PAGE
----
The U.S. Department of Agriculture removed animal welfare documents including inspection reports and enforcement records suddenly on Friday.
The agency cites privacy laws. Many animal welfare proponents are concerned with how the lack of transparency will affect animals, including horses.
The USDA’s Animal and Plant Health Inspection Service (APHIS) said in a statement that it conducted a “comprehensive review” of the information posted for the public to view. The government group decided to remove inspection reports, regulatory correspondence, research facility annual reports, and enforcement records that have not received final adjudication.
APHIS added it will review and redact, as necessary, the lists of licensees and registrants under the AWA. The agency does not cite any specific legal case or change in the law for the changes.
APHIS shared the list of people licensed under the Animal Welfare Act (AWA) for the last decade. It allowed the public to inspect information regarding dog breeders’ inspection reports.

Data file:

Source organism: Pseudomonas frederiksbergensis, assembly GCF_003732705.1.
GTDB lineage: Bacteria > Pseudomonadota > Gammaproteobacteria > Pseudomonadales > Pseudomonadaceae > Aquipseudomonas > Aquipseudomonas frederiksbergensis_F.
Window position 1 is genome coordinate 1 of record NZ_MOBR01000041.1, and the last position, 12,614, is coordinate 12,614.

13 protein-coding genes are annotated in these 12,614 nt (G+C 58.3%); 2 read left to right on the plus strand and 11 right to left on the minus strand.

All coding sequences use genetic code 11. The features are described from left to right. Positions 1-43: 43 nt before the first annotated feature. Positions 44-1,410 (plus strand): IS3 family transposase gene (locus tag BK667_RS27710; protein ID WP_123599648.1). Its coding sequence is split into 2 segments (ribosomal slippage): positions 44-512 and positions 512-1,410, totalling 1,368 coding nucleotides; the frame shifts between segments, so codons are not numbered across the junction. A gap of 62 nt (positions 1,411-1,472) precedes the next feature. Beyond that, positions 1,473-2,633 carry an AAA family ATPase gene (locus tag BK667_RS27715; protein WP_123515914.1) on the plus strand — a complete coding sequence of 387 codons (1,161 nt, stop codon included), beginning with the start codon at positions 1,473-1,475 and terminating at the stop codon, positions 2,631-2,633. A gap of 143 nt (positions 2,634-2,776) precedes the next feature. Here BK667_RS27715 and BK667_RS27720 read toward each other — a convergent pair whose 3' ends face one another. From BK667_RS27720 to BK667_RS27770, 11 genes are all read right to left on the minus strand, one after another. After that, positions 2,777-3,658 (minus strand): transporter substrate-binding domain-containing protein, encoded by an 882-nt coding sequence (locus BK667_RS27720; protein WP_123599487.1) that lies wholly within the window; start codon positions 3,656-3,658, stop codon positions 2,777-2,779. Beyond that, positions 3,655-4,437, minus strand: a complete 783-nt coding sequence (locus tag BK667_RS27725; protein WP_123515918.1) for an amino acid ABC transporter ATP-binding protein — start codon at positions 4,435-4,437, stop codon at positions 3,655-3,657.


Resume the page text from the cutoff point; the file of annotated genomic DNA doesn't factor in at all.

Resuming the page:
More recently, the website listed those licensed by USDA-certified horse industry organizations (HIOs) to inspect walking horses. Doing so helped ensure compliance with the Horse Protection Act (HPA).
APHIS posted regulatory correspondence and enforcement actions, including horse soring violations.
Those seeking comprehensive animal welfare information regarding specific incidents or individuals should submit a Freedom of Information Act (FOIA) request. The timeframe for receiving a response varies.